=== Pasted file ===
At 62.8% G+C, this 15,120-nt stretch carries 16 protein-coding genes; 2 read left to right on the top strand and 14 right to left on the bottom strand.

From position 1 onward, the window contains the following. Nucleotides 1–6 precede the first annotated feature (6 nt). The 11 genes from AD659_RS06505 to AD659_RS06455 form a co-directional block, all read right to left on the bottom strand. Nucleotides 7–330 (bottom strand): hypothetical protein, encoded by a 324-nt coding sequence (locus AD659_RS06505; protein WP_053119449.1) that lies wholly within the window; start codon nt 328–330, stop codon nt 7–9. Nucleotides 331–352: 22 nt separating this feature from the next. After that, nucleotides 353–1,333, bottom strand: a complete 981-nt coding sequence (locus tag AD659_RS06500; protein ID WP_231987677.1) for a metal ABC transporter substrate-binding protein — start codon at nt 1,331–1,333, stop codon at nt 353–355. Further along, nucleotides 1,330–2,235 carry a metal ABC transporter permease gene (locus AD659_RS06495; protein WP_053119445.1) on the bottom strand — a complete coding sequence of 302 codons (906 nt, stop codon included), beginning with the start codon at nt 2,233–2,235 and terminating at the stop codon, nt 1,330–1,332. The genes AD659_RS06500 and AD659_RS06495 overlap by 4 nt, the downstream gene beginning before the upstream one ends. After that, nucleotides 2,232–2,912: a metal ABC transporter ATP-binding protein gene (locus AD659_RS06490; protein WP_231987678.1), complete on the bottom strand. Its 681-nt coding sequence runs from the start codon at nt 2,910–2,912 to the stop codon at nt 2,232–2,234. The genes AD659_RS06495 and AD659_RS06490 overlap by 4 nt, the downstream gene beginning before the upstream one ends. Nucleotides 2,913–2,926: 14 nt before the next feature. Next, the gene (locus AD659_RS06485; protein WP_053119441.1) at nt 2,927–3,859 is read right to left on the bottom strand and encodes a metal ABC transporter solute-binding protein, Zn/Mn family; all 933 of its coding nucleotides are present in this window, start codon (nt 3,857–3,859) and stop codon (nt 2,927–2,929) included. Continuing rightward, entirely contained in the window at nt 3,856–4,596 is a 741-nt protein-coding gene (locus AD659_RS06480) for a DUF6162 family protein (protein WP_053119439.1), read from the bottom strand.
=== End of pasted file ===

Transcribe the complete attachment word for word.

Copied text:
At 62.8% G+C, this 15,120-nt stretch carries 16 protein-coding genes; 2 read left to right on the top strand and 14 right to left on the bottom strand.

From position 1 onward, the window contains the following. Nucleotides 1–6 precede the first annotated feature (6 nt). The 11 genes from AD659_RS06505 to AD659_RS06455 form a co-directional block, all read right to left on the bottom strand. Nucleotides 7–330 (bottom strand): hypothetical protein, encoded by a 324-nt coding sequence (locus AD659_RS06505; protein WP_053119449.1) that lies wholly within the window; start codon nt 328–330, stop codon nt 7–9. Nucleotides 331–352: 22 nt separating this feature from the next. After that, nucleotides 353–1,333, bottom strand: a complete 981-nt coding sequence (locus tag AD659_RS06500; protein ID WP_231987677.1) for a metal ABC transporter substrate-binding protein — start codon at nt 1,331–1,333, stop codon at nt 353–355. Further along, nucleotides 1,330–2,235 carry a metal ABC transporter permease gene (locus AD659_RS06495; protein WP_053119445.1) on the bottom strand — a complete coding sequence of 302 codons (906 nt, stop codon included), beginning with the start codon at nt 2,233–2,235 and terminating at the stop codon, nt 1,330–1,332. The genes AD659_RS06500 and AD659_RS06495 overlap by 4 nt, the downstream gene beginning before the upstream one ends. After that, nucleotides 2,232–2,912: a metal ABC transporter ATP-binding protein gene (locus AD659_RS06490; protein WP_231987678.1), complete on the bottom strand. Its 681-nt coding sequence runs from the start codon at nt 2,910–2,912 to the stop codon at nt 2,232–2,234. The genes AD659_RS06495 and AD659_RS06490 overlap by 4 nt, the downstream gene beginning before the upstream one ends. Nucleotides 2,913–2,926: 14 nt before the next feature. Next, the gene (locus AD659_RS06485; protein WP_053119441.1) at nt 2,927–3,859 is read right to left on the bottom strand and encodes a metal ABC transporter solute-binding protein, Zn/Mn family; all 933 of its coding nucleotides are present in this window, start codon (nt 3,857–3,859) and stop codon (nt 2,927–2,929) included. Continuing rightward, entirely contained in the window at nt 3,856–4,596 is a 741-nt protein-coding gene (locus AD659_RS06480) for a DUF6162 family protein (protein WP_053119439.1), read from the bottom strand.